People living with less than most of us do better when they have decent incomes. Our vulnerable neighbours become less vulnerable when they can afford healthy food, decent housing, and time to care for their children.
Why, then, is Ontario — a province with a poverty reduction strategy and a newly stated interest in a basic income guarantee (BIG) — launching a research study to see if more money will help poor people?
When the Guaranteed Income Supplement was introduced to help poor seniors, the evidence for the need was taken as given: too many people our age sought to live on destitution-level incomes. (The anecdote that spurred action more than any other was that seniors were seen buying dog food for themselves.) Similarly with the Child Tax Benefit, evidence for the need was drawn directly from the poverty of their parents.
Yet there is much energy being invested in planning a basic income pilot study in Ontario. Better to forgo the pilot and work toward a basic income guarantee, in partnership with the federal government.
But a pilot we have. How, then, to design it in the most useful manner?
Let’s not set up a “control group” of people who don’t get a basic income to compare them to people who do. Such a random control trial (RCT) would be like a clinical medical trial. But such studies end when the treatment is shown to be helpful. Since we know that a basic income will be beneficial, it would be wrong to have a control group that does not receive the benefit.
People in control groups may well resent the government and — more worryingly — those who do receive the income, especially if the control group comes from the same community. If the control group comes from elsewhere, the study’s validity would be compromised. And if the perception of unfairness were picked up in the media and through word of mouth, it would stoke negative attitudes about basic income itself. One then could not control the trajectory of the story.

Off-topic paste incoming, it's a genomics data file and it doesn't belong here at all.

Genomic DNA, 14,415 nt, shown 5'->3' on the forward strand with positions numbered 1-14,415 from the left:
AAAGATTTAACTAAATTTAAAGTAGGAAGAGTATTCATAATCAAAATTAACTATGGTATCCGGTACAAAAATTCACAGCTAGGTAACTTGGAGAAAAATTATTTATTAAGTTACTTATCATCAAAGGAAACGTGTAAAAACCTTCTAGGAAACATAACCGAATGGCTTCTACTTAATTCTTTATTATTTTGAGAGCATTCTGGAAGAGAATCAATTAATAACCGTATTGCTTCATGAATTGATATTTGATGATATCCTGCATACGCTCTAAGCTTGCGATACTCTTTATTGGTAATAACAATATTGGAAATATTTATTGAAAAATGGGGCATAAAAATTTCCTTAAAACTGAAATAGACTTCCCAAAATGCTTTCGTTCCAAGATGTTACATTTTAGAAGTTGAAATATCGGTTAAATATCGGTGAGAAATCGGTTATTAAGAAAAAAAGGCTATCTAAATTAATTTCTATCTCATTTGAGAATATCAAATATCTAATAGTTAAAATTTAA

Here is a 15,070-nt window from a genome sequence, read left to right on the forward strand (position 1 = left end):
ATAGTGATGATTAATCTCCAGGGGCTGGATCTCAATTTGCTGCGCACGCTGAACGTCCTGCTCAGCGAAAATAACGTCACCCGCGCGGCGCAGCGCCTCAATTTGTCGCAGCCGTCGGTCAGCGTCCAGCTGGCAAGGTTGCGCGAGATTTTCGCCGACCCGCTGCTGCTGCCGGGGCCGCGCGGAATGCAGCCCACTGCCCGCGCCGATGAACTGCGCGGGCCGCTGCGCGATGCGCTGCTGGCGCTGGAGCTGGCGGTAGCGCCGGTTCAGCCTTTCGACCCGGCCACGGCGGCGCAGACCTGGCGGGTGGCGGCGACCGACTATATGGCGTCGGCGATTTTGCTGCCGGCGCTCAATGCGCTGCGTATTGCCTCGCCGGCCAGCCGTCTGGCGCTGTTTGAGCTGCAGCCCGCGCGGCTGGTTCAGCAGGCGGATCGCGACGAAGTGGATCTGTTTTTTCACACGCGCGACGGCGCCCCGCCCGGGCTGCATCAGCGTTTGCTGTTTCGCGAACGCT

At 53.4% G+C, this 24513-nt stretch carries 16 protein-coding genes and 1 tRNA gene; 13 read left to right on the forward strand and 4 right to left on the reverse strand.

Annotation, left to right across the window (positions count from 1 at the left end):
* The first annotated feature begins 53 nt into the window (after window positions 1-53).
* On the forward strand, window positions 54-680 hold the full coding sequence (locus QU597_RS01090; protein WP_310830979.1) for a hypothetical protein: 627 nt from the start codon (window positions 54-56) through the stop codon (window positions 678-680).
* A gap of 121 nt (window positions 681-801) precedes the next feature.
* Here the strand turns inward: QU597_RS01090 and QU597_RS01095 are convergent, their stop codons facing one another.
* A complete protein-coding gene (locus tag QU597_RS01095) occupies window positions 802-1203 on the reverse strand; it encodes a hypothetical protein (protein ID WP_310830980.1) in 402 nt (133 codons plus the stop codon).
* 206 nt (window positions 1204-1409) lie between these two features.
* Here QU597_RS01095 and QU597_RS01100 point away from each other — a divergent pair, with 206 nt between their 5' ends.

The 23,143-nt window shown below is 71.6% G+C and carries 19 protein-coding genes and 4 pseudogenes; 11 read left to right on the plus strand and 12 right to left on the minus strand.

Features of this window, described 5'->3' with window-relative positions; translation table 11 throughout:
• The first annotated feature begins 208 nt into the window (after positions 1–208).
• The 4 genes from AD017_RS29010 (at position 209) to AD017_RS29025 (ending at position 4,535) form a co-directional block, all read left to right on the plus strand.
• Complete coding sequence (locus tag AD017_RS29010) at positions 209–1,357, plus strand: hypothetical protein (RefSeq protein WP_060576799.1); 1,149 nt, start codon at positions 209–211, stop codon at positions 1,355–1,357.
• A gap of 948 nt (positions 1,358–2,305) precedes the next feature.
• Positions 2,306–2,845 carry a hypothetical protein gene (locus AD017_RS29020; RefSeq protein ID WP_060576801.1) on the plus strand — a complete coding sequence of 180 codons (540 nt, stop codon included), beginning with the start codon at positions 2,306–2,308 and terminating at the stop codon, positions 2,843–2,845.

In contrast to the RCT approach, we need to use the pilot research to understand the researched and the researchers as partners. Let’s find out together what happens when people receive a guaranteed basic income.
This eliminates the need for control groups. We would start by asking what people are doing on Day One. And as the study progressed, we would compare the same people six months, then a year, then two years later. And when the pilot includes a whole community — a saturation study — we could evaluate social change on the community as well as the individual level.
Pilot project researchers would come up with a list of signposts: Education levels. Participation in paid and unpaid work. Hospital visits. Food bank use. What are the children and youth in the family doing? Extracurricular activities? Sports? Problems with the criminal justice system? How do kids feel about their future prospects? Are they confident, anxious or terrified about the future? What are participants’ stress levels?
As the analysis proceeds, we will learn how people cope and what they feel. Have they done things differently? Do they feel more confident as parents, students, workers, volunteers, artists?
Sheila Regehr, a leading BIG proponent, recently emphasized the need for clarity about the goal of the basic income pilot. She described what happened when Norway considered paternity benefits. The aim was to increase men’s sharing of parental responsibility, to find out how best to design a program that produced the desired goals. So during the pilot adjustments were made to help the program work better. This is how a BIG pilot should proceed.
The goal of a basic income pilot is to see how alleviating the terrible scourge of poverty changes the lives of men, women and children; how a basic income helps people live productively and confidently in an age of precarious employment and underemployment; and how a basic income can support unpaid caring and volunteer work.
Such a pilot will show how having a secure income enables people who are now excluded to live decent lives, to plan their future with energy and hope, and to participate in social, cultural, and political life.
Roberta Hamilton is Professor Emerita in the Department of Sociology at Queen’s University. Jamie Swift is an author and activist.